This post is part of the Here’s Jack!: The Jack Nicholson 80th Birthday Blogathon, hosted by Gill of Realweegiemidget Reviews. Read the rest of the posts in this event HERE!
“This is the longest music video ever,” commented my niece as we watched Easy Rider for this blogathon.
Well, yes. It’s impossible to escape the dated feeling of the film Easy Rider, with classic rock music commenting on the sound track as the two protagonists Billy (Peter Fonda) and Wyatt (Denise Hopper) ride their motorcycles through breathtaking American vistas. Hippies, people who hate hippies, drugs, communes, talk about being free of the “establishment,” of getting back to the land, of free love, etc., etc., etc.
The music remains to this day glorious. But I think it would be a mistake to dismiss Easy Rider as a relic belonging to a short moment in time.
Continue reading “The Jack Nicholson 80th Birthday Blogathon: Easy Rider (1969)”
This post is part of The April Showers Blogathon, hosted by Steve at MovieMovieBlogBlog. Read the rest of the posts in this even HERE!
I hadn’t seen the 1956 film The Rainmaker, starring Burt Lancaster and Katharine Hepburn, in quite a long time. In fact, I can tell you EXACTLY when I saw it last: the morning of 9/11. I worked from home at the time. That meant instead of sitting in traffic on a commute, I could watch movies on TCM before heading to my home office to start work.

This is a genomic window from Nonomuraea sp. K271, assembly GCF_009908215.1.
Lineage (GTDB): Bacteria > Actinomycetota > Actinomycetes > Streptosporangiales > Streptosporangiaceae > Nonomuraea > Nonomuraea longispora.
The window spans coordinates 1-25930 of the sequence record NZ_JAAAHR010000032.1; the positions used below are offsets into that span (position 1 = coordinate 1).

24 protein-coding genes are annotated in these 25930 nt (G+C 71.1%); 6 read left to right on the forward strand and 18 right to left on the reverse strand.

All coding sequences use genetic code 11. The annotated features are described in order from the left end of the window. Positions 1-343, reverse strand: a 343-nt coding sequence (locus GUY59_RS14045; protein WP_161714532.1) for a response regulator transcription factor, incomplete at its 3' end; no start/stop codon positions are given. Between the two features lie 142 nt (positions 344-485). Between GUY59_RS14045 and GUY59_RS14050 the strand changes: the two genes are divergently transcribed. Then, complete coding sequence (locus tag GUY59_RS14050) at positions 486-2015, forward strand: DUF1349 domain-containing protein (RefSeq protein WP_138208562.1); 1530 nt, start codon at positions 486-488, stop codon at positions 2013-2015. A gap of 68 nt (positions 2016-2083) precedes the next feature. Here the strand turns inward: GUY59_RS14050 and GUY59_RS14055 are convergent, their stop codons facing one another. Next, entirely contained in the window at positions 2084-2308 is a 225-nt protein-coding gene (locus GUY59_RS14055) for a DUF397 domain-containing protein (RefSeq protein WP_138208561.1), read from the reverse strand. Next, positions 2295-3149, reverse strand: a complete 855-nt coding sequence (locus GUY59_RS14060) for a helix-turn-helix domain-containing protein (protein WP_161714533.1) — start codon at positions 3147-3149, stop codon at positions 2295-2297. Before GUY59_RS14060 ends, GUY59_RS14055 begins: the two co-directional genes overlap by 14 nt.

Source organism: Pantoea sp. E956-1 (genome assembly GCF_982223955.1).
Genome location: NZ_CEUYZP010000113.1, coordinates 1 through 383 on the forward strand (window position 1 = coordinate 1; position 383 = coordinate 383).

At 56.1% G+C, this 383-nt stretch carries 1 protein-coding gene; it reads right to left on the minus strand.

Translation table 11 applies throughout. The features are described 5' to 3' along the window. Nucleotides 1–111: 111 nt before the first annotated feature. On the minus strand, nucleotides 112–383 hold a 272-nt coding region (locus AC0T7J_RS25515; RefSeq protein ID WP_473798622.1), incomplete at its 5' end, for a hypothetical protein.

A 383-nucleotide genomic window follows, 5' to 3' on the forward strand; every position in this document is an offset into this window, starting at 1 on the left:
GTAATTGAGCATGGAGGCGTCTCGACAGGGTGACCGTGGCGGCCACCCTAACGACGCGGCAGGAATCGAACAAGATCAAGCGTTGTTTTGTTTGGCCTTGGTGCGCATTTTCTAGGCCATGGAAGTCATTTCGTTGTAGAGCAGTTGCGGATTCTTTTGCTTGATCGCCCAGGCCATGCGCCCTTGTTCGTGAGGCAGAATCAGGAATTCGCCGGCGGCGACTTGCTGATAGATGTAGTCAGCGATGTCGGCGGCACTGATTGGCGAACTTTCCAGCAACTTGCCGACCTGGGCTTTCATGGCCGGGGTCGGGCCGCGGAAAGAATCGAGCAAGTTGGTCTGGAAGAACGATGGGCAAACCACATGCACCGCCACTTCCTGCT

Continue reading “The April Showers Blogathon: The Rainmaker (1956)”
This post is part of the Jack Lemmon Blogathon, hosted by Le of Critica Retro and Rich of Wide Screen World. Read the rest of the posts in this event HERE!
Today, Some Like It Hot is considered one of the great classic comedies of all time. Based on an obscure French film about musicians out of work, Billy Wilder and his partner I.A.L. Diamond extracted one section of the story where they are forced to dress as women in order to get work.
Continue reading “The Jack Lemmon Blogathon: Some Like It Hot (1959)”
This post is part of the Early Women Filmmakers Blogathon, hosted by Fritzi at Movies Silently. Read the rest of the posts in this event HERE!
I was so excited when Fritzi announced this blogathon. You see, I have a degree in film studies, which I earned back in the early 1980s. I studied at Queens College, which had a marvelous interdisciplinary program, with film classes available across many departments, not just the film department.
Continue reading “The Early Women Filmmakers Blogathon: Ida Lupino’s The Hitch-Hiker (1953)”